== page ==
Georgia Secretary of State to Trump: Drop the Election-Fraud Allegations

ATLANTA (The Atlanta Journal-Constitution/TNS) -
trump election georgia
Georgia’s Secretary of State Brad Raffensperger speaking at a news conference in Atlanta, Wednesday. (Reuters/Elijah Nouvelage)

Georgia Secretary of State Brad Raffensperger Wednesday called on President Donald Trump to drop unproven allegations of voting fraud in Georgia.

At a press conference at the Georgia State Capitol, Raffensperger decried Trump’s continued insistence that voter fraud cost him the election in Georgia and elsewhere. The secretary cited this week’s comments by U.S. Attorney General William Barr, who said federal investigators have seen no evidence of widespread fraud that would affect the outcome of the election, which was won by former Vice President Joe Biden.

“President Trump’s Justice Department has seen no widespread fraud,” Raffensperger said. “They have had multiple investigations, like us. And our investigators have seen no widespread fraud, either.”

The secretary’s comments come as Trump’s supporters continue to press claims of voter fraud in court. Attorneys handling two of those lawsuits held a press conference in Alpharetta Wednesday, reiterating unproven claims that the election was stolen. Thus far, their allegations have not held up in court.

Raffensperger’s comments also came a day after one of his top deputies, Gabriel Sterling, blasted Trump and Georgia U.S. Senators Kelly Loeffler and David Perdue for remaining silent as some of the president’s angry supporters threatened several people involved in Georgia elections. After Sterling’s comments, both senators and Trump’s campaign issued statements condemning such threats.

Raffensperger, who has received threats and is protected by a security detail, said he supported Sterling’s comments. And he took his own turn criticizing Trump on Wednesday.

“Even after this office requested that President Trump try to quell the violent rhetoric being borne out of these continuing claims of winning the states that he obviously lost, he tweeted out, ‘Expose the massive voter fraud in Georgia,’ ” the secretary said. “This is exactly the kind of language that is at the base of a growing threat environment for election workers who are simply doing their jobs.”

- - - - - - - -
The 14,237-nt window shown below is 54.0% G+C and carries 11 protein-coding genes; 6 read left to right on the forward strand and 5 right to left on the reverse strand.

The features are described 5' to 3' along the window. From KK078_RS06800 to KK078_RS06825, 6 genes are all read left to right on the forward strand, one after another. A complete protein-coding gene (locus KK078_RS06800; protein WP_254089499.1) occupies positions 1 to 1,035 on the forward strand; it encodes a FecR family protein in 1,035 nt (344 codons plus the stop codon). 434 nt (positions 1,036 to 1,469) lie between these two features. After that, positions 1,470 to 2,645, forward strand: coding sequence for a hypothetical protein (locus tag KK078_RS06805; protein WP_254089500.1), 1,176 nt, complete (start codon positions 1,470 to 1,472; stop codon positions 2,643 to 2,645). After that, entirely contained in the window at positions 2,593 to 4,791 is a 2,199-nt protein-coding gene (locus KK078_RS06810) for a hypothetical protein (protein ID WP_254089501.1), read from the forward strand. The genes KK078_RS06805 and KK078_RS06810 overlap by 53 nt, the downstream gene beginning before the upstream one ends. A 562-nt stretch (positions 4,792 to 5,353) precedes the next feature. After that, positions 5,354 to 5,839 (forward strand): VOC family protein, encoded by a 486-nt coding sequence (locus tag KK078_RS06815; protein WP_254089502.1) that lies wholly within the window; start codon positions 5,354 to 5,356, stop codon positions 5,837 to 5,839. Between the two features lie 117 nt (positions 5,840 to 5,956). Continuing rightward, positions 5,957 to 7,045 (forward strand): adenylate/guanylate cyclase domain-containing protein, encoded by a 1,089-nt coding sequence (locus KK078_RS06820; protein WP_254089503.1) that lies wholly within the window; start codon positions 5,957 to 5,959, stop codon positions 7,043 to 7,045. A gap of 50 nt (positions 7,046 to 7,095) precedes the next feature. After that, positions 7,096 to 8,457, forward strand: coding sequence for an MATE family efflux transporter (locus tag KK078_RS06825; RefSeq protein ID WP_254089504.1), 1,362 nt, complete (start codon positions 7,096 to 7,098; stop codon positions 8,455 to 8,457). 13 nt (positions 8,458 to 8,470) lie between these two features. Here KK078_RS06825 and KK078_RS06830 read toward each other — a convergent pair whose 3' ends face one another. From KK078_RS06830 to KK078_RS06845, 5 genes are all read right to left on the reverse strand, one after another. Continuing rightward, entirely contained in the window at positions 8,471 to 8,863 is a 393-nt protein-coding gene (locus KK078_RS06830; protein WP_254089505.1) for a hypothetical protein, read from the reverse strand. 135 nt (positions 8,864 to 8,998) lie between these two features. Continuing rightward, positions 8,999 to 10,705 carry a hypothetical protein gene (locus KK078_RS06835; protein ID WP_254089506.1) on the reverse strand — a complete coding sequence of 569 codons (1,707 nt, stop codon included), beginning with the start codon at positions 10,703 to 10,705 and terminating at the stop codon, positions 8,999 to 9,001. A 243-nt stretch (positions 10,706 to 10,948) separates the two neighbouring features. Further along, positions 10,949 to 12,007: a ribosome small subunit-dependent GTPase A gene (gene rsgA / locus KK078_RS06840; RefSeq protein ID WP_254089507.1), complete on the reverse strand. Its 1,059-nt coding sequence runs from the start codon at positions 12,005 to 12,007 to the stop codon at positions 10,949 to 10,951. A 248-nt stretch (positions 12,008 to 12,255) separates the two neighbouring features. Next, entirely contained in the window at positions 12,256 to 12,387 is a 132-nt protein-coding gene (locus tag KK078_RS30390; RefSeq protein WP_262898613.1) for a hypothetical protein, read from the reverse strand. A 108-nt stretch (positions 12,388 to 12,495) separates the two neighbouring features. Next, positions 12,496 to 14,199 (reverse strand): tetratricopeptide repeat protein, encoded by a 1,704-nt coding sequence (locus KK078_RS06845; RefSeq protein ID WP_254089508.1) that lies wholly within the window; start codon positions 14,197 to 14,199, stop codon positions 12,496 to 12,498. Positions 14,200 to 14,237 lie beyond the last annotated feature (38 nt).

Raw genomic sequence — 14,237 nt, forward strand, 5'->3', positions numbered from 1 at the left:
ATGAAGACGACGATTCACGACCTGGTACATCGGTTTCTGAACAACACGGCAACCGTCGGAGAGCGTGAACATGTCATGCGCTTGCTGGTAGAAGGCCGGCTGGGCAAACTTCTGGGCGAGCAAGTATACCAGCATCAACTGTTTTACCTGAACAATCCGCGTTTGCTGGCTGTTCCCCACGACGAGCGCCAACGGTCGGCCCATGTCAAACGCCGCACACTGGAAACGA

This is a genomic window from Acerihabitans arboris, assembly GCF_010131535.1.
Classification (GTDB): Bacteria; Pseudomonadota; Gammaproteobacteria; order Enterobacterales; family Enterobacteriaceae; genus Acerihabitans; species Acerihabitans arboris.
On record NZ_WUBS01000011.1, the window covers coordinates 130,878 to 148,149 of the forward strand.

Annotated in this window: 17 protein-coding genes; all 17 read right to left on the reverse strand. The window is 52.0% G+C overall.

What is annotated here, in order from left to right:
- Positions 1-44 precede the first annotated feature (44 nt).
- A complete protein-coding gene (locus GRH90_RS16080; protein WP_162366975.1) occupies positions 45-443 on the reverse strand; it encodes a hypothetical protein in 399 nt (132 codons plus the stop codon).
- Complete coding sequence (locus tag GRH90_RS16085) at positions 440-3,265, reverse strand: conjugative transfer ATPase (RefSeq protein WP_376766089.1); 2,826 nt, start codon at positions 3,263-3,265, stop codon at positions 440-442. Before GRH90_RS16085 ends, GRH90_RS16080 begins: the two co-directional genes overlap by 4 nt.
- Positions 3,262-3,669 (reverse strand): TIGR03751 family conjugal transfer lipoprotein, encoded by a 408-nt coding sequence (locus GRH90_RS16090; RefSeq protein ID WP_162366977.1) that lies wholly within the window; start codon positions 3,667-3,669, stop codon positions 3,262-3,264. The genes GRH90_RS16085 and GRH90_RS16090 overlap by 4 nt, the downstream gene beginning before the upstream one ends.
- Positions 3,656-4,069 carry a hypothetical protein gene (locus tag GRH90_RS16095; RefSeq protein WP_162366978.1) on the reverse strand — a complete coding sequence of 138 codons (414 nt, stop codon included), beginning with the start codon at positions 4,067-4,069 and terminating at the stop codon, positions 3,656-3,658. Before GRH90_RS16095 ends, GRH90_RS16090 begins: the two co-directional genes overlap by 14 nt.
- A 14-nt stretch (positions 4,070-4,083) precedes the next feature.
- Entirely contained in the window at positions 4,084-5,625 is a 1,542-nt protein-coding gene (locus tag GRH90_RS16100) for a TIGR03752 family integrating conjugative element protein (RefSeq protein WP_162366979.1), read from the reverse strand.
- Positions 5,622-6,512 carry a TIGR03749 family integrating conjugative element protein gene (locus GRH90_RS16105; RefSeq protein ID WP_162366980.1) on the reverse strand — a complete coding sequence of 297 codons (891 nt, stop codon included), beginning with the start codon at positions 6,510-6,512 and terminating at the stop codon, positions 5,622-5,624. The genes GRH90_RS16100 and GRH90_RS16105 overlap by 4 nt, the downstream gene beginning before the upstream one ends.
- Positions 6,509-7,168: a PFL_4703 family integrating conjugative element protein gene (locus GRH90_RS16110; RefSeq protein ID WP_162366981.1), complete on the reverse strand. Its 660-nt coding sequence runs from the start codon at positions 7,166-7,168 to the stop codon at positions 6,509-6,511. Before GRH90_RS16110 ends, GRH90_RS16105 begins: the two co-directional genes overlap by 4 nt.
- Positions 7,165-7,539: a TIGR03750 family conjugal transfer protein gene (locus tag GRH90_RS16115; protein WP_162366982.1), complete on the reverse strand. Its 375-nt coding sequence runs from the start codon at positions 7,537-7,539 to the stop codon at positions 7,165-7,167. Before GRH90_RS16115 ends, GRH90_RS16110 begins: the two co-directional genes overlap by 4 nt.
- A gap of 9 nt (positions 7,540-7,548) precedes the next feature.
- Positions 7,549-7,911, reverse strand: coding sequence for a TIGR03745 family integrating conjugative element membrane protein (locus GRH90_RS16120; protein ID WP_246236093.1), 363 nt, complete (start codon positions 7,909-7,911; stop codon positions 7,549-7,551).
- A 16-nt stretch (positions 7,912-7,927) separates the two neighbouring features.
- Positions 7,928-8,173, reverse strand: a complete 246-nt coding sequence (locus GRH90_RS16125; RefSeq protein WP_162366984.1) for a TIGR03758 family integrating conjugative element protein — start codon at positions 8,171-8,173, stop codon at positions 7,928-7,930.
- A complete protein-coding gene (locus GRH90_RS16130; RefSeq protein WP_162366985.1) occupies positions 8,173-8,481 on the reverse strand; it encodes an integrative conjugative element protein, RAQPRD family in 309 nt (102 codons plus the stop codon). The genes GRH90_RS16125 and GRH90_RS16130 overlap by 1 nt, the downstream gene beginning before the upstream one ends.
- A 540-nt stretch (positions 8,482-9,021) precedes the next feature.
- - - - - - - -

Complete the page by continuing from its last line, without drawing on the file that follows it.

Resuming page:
At a “Stop the Steal” rally in an Alpharetta park, hundreds of Trump supporters cheered as a series of speakers outlined their goals of overturning the election results.

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Attorney L. Lin Wood speaking in Alpharetta, Georgia, Wednesday. (Reuters/Elijah Nouvelage)

Egged on by Atlanta attorney Lin Wood, the crowd lustily booed at the mention of Gov. Brian Kemp’s name and chanted “lock him up.” Wood said he and other Republicans should be held to account for not doing more to help Trump’s unsubstantiated claims of a rigged election.

And Sidney Powell, the former Trump attorney who was disavowed by his campaign, said the president’s backers should think twice about voting in the Jan. 5 runoffs until sweeping changes are made to the electoral system.

“I would encourage all Georgians to make it known that you will not vote at all unless your vote is secure,” said Powell.

At a second press conference Wednesday, Sterling refuted the pair’s claim that Georgia’s election system had switched votes from Trump to Biden. He said the state’s recent hand audit of every ballot proved no votes were switched. And he said Powell and Wood lied when asked about the hand count at the rally.

“They said, ‘No, no, that wasn’t a hand audit. They used machines to count it,’” Sterling said. “They lied to the people who are believing them, to their [faces]. It’s this kind of lying and this kind of rhetoric that’s continuing to inflame passions on the ground unnecessarily. And it’s wrong.”

The comments came on the final day of a recount of the presidential election in Georgia. As of mid-afternoon, 132 of Georgia’s 159 counties have finished, and Raffensperger expects all of them to meet the midnight deadline.

Raffensperger said there has been no substantial differences from the previous tally of votes. But if there are any variations, counties will need to recertify the results. The state expects to recertify the election by Friday afternoon.